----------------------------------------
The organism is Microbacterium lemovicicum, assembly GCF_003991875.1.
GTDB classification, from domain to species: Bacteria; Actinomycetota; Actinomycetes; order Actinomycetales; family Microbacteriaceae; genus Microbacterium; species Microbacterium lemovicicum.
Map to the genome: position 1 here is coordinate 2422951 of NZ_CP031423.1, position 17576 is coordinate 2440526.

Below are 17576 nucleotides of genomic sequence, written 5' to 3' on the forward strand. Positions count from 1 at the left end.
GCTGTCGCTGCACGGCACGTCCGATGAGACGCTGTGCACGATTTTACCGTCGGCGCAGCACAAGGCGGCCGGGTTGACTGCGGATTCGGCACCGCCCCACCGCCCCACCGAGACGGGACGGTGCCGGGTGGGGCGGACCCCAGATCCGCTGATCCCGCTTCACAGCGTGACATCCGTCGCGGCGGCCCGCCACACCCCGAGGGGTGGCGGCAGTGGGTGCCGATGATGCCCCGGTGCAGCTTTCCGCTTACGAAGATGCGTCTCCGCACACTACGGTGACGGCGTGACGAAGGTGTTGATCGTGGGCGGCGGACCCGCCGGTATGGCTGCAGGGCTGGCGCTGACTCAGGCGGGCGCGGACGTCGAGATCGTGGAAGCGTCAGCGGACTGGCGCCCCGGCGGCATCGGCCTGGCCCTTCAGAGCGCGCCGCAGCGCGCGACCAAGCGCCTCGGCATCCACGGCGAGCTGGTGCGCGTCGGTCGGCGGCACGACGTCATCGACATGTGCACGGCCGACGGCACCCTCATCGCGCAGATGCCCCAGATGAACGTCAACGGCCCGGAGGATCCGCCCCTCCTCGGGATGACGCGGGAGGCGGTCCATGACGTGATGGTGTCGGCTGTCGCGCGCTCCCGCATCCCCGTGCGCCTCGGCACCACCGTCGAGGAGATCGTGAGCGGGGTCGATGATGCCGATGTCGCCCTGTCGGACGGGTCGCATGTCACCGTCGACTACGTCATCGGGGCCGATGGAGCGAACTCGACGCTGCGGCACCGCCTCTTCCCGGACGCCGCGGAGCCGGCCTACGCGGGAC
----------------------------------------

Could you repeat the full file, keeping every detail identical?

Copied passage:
The organism is Microbacterium lemovicicum, assembly GCF_003991875.1.
GTDB classification, from domain to species: Bacteria; Actinomycetota; Actinomycetes; order Actinomycetales; family Microbacteriaceae; genus Microbacterium; species Microbacterium lemovicicum.
Map to the genome: position 1 here is coordinate 2422951 of NZ_CP031423.1, position 17576 is coordinate 2440526.

Below are 17576 nucleotides of genomic sequence, written 5' to 3' on the forward strand. Positions count from 1 at the left end.
GCTGTCGCTGCACGGCACGTCCGATGAGACGCTGTGCACGATTTTACCGTCGGCGCAGCACAAGGCGGCCGGGTTGACTGCGGATTCGGCACCGCCCCACCGCCCCACCGAGACGGGACGGTGCCGGGTGGGGCGGACCCCAGATCCGCTGATCCCGCTTCACAGCGTGACATCCGTCGCGGCGGCCCGCCACACCCCGAGGGGTGGCGGCAGTGGGTGCCGATGATGCCCCGGTGCAGCTTTCCGCTTACGAAGATGCGTCTCCGCACACTACGGTGACGGCGTGACGAAGGTGTTGATCGTGGGCGGCGGACCCGCCGGTATGGCTGCAGGGCTGGCGCTGACTCAGGCGGGCGCGGACGTCGAGATCGTGGAAGCGTCAGCGGACTGGCGCCCCGGCGGCATCGGCCTGGCCCTTCAGAGCGCGCCGCAGCGCGCGACCAAGCGCCTCGGCATCCACGGCGAGCTGGTGCGCGTCGGTCGGCGGCACGACGTCATCGACATGTGCACGGCCGACGGCACCCTCATCGCGCAGATGCCCCAGATGAACGTCAACGGCCCGGAGGATCCGCCCCTCCTCGGGATGACGCGGGAGGCGGTCCATGACGTGATGGTGTCGGCTGTCGCGCGCTCCCGCATCCCCGTGCGCCTCGGCACCACCGTCGAGGAGATCGTGAGCGGGGTCGATGATGCCGATGTCGCCCTGTCGGACGGGTCGCATGTCACCGTCGACTACGTCATCGGGGCCGATGGAGCGAACTCGACGCTGCGGCACCGCCTCTTCCCGGACGCCGCGGAGCCGGCCTACGCGGGAC